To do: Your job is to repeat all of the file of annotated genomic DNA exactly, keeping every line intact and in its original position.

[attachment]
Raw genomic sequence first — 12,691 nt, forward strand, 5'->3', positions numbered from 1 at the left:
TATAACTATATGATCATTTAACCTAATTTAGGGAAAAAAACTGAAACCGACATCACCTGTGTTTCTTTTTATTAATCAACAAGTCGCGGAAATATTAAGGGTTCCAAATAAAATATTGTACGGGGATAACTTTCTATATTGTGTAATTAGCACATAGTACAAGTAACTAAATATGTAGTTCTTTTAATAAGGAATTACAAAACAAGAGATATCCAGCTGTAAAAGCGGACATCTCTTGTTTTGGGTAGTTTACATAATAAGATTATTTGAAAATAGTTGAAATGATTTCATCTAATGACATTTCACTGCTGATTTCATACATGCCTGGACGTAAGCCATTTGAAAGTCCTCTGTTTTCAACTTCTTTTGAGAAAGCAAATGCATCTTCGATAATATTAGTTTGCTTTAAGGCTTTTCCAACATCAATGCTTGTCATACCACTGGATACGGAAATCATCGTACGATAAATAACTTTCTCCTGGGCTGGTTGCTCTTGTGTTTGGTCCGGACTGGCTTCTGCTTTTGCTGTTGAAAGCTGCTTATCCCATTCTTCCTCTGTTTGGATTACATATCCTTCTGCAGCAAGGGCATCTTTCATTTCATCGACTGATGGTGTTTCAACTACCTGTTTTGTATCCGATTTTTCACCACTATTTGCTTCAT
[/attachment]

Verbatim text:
Raw genomic sequence first — 12,691 nt, forward strand, 5'->3', positions numbered from 1 at the left:
TATAACTATATGATCATTTAACCTAATTTAGGGAAAAAAACTGAAACCGACATCACCTGTGTTTCTTTTTATTAATCAACAAGTCGCGGAAATATTAAGGGTTCCAAATAAAATATTGTACGGGGATAACTTTCTATATTGTGTAATTAGCACATAGTACAAGTAACTAAATATGTAGTTCTTTTAATAAGGAATTACAAAACAAGAGATATCCAGCTGTAAAAGCGGACATCTCTTGTTTTGGGTAGTTTACATAATAAGATTATTTGAAAATAGTTGAAATGATTTCATCTAATGACATTTCACTGCTGATTTCATACATGCCTGGACGTAAGCCATTTGAAAGTCCTCTGTTTTCAACTTCTTTTGAGAAAGCAAATGCATCTTCGATAATATTAGTTTGCTTTAAGGCTTTTCCAACATCAATGCTTGTCATACCACTGGATACGGAAATCATCGTACGATAAATAACTTTCTCCTGGGCTGGTTGCTCTTGTGTTTGGTCCGGACTGGCTTCTGCTTTTGCTGTTGAAAGCTGCTTATCCCATTCTTCCTCTGTTTGGATTACATATCCTTCTGCAGCAAGGGCATCTTTCATTTCATCGACTGATGGTGTTTCAACTACCTGTTTTGTATCCGATTTTTCACCACTATTTGCTTCAT